Despite this progress, however, many law enforcement offices are resistant to adopting the double-blind procedure, and single-blind lineup administration remains standard procedure in much of the United States. One of the more widely cited reports reflecting this sentiment is that of the Illinois field study on sequential, double-blind lineups, which contains a number of concerns regarding the adoption of a double-blind lineup administration standard . First, it is stated that double-blind lineup administration would not solve the issue of postidentification feedback: a witness may still receive feedback from an investigating detective when he or she learns of the lineup outcome, and the progression of a case through to prosecution suggests that the witness identified the suspect. Indeed, double-blind administration cannot eliminate all sources of feedback. However, a double-blind administrator can collect a confidence statement from witnesses before any sources of feedback distort their retrospective reports (e.g., administrator verbal or nonverbal cues ). Any subsequent expressions of confidence, which may be distorted by feedback, can then be compared to this initial, relatively unbiased confidence record. Data suggest that, under some circumstances, triers of fact can adjust their legal judgments when presented with disparities between witnesses’ initial and in-court expressions of confidence (see [81, 82]). Thus, though it does not eliminate all feedback effects, double-blind administration can provide information to help counteract feedback effects in court above and beyond information gathered from single-blind lineups.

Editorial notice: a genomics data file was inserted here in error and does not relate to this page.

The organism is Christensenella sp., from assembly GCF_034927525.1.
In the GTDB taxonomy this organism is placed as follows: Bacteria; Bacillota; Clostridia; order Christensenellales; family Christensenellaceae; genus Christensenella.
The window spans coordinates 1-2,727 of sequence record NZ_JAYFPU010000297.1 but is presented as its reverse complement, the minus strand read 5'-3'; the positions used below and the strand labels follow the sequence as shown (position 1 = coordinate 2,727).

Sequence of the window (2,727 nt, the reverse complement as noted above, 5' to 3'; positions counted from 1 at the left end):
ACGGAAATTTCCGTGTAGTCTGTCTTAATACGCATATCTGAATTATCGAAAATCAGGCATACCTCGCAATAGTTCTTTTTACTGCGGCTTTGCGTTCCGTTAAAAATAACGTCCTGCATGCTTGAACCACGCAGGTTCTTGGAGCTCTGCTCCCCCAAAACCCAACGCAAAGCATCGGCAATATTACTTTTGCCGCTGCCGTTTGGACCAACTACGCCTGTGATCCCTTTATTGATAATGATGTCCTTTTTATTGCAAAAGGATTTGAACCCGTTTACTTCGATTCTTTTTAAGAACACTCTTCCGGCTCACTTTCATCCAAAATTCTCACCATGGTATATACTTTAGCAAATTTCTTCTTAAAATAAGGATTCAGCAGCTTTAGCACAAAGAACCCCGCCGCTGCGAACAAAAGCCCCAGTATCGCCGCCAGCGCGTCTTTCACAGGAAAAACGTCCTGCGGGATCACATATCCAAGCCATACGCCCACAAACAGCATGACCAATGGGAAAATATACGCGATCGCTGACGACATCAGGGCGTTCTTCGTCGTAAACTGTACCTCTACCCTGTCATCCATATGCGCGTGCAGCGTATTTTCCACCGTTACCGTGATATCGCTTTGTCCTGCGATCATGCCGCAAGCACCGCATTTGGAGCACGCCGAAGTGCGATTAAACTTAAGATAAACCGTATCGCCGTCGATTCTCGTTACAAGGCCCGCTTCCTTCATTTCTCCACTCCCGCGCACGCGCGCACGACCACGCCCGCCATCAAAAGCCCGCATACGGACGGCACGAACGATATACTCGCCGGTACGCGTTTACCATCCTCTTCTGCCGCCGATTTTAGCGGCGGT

A second concern is that double-blind administration may result in a loss of evidence. Because they have not established rapport with witnesses, double-blind administrators may not recognize a witness’s discomfort or fear and may not be able to “allay the witness’s fear or reluctance to make an identification” [18, p. 57]. It should be noted, however, that it is precisely that these types of ambiguous situations in which expectancy effects are most powerful (see, e.g., [72, 83]). Single-blind administrators may be more likely to interpret ambiguous behaviors as evidence of trepidation and unintentionally cue witnesses to make identifications; a double-blind administrator can offer comfort if such emotions are perceived, but is unable to cue the witness to identify a particular lineup member, preserving the independence of the witnesses’ identification from the administrators’ expectations. A related concern is that double-blind administrators’ lack of familiarity with case details may lead them to miss witnesses’ utterances that could contain exculpatory information (which should be disclosed to the defense). It is unclear what types of exculpatory statements would be undetectable by double-blind administrators. Nonetheless, this concern can be addressed by instructing double-blind administrators to record all statements a witness makes during a lineup task. Indeed, double-blind administrators are frequently directed to record all aspects of the identification procedure .